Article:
Thursday, March 8, 2012

Graphic Is Great: Laika review

Welcome to the newest feature on my blog, "Graphic Is Great!"  After much deliberation, I decided that this simple title summed up my intentions best.  Many graphic novels are great, and they are often unappreciated or overlooked.  They are challenged for their content by parents, and yet deemed unchallenging by teachers because they have pictures.  This week I sought the opinion of the middle school literature teacher on graphic novel biographies like Maus and Persepolis, to see if she would allow her students to write book reports on them.  The answer was a firm "No."  It's the same as when a student wants to write a paper based on an abridged version of a classic - except graphic novels offer the complete story with the use of different media.

I wonder how these teachers would feel about audiobooks.

Anyway.  Here's my review of Laika by Nick Abadzis.
Checkouts: New to the library
Typical reader: Graphic novel fans and animal lovers
Source: Donation

Synopsis: This is a fictionalized account of the life of Laika, the first living being sent into space during the Cold War.

My Goodreads rating: 5 stars

This is one of the saddest stories I've read in a while.  Since this is based on history, I don't feel that spoilers are possible; you can verify it on Wikipedia or whatever source you prefer.  Laika was sent up by the Soviet Union's space program just a month after Sputnik went beeping across the night's sky.  Because of the time crunch in the schedule, those designing the space vessel did not make preparations for retrieval: the little dog was doomed to die in orbit.  When this plan was announced, I put down the book with tears in my eyes.

The story takes liberties with Laika's back story, and with the space program's dog handler, Yelena Dubrovsky.  Comrade Dubrovsky is a fictional character, as far as I can find, but she gives the dogs a loving voice.  She has the most conscience among the team about the dogs and their well-being, though one scientist did take Laika home to play with his children after she was chosen to be the dog sent up in Sputnik 2, and the book ends with a remorseful quote from scientist Oleg Gazenko about how the mission did not provide enough data to warrant the death of the dog.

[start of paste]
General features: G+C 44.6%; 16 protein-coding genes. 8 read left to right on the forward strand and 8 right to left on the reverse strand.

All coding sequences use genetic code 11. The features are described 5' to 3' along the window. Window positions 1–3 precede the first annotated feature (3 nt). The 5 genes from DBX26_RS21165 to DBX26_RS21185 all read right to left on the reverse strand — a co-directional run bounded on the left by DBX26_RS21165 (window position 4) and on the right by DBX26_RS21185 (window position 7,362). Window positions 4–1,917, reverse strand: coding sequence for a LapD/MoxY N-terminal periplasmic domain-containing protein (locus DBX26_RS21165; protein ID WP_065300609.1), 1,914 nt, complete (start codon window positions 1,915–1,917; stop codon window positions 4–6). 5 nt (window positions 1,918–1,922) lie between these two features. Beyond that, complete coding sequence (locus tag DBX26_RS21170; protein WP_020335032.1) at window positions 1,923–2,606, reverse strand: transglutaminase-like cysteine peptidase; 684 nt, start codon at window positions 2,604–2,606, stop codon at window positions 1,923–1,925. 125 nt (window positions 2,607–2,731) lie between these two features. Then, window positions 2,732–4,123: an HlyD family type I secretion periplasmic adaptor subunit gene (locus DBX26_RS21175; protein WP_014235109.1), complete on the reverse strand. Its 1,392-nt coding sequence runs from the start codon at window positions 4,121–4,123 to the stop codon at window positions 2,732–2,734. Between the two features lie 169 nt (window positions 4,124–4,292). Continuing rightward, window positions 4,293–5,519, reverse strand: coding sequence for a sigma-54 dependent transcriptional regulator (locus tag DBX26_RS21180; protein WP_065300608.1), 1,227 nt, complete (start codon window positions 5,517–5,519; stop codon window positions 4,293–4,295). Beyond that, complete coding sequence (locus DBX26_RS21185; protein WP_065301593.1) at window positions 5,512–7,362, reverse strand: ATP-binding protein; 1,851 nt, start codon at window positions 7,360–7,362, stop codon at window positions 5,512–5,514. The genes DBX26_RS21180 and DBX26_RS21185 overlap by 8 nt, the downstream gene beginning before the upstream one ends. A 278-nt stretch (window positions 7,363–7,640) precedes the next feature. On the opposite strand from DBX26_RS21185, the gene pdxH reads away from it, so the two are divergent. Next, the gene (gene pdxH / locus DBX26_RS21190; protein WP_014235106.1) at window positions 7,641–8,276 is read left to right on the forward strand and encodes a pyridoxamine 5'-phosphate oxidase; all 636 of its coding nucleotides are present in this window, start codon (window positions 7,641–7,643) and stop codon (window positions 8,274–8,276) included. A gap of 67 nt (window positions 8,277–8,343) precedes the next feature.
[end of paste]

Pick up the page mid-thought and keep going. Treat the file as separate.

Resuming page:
This book is amazing, though.  It transmits the story of the star-crossed dog's fate (yes, pun intended).  A written narrative would not have offered the same portrayal of so many different points of view so well, without delving into fantasy.  We see Laika's actions, and Yelena pretends the dogs talk to her.  To cover this story in a different medium would have been difficult.

I'm honestly not sure what to make of the art.  While it does portray the story very well, I don't think I completely warmed to the style.  The dogs often look extremely emaciated, and clothing is rumpled and frumpy.  I'm also used to the trend of large eyes in Japanese works, which this certainly does not have.  At other times, the style worked fantastically.  Judging sequential art is very subjective.

Panel three of this sequence is particularly fine.
Laika could not have been written before the fall of the Soviet Union, because the details of the Sputnik 2 mission and how the dear little dog died were not released until afterward.  I do wonder how much of an impact this story will have on today's youth, though.  The Berlin Wall came down when I was in elementary school; my students are even further removed from the Cold War.  The significance of the Space Race may be lost on them.  On the other hand, children do enjoy learning about space exploration, and animals will probably always be popular.
The real Laika

1 comment:

  1. Nice blog. As a librarian you might be interested in the word play involved in cryptic crosswords. I am doing a series of posts on solving cryptic clues. This was the first one I did. Hope you enjoy.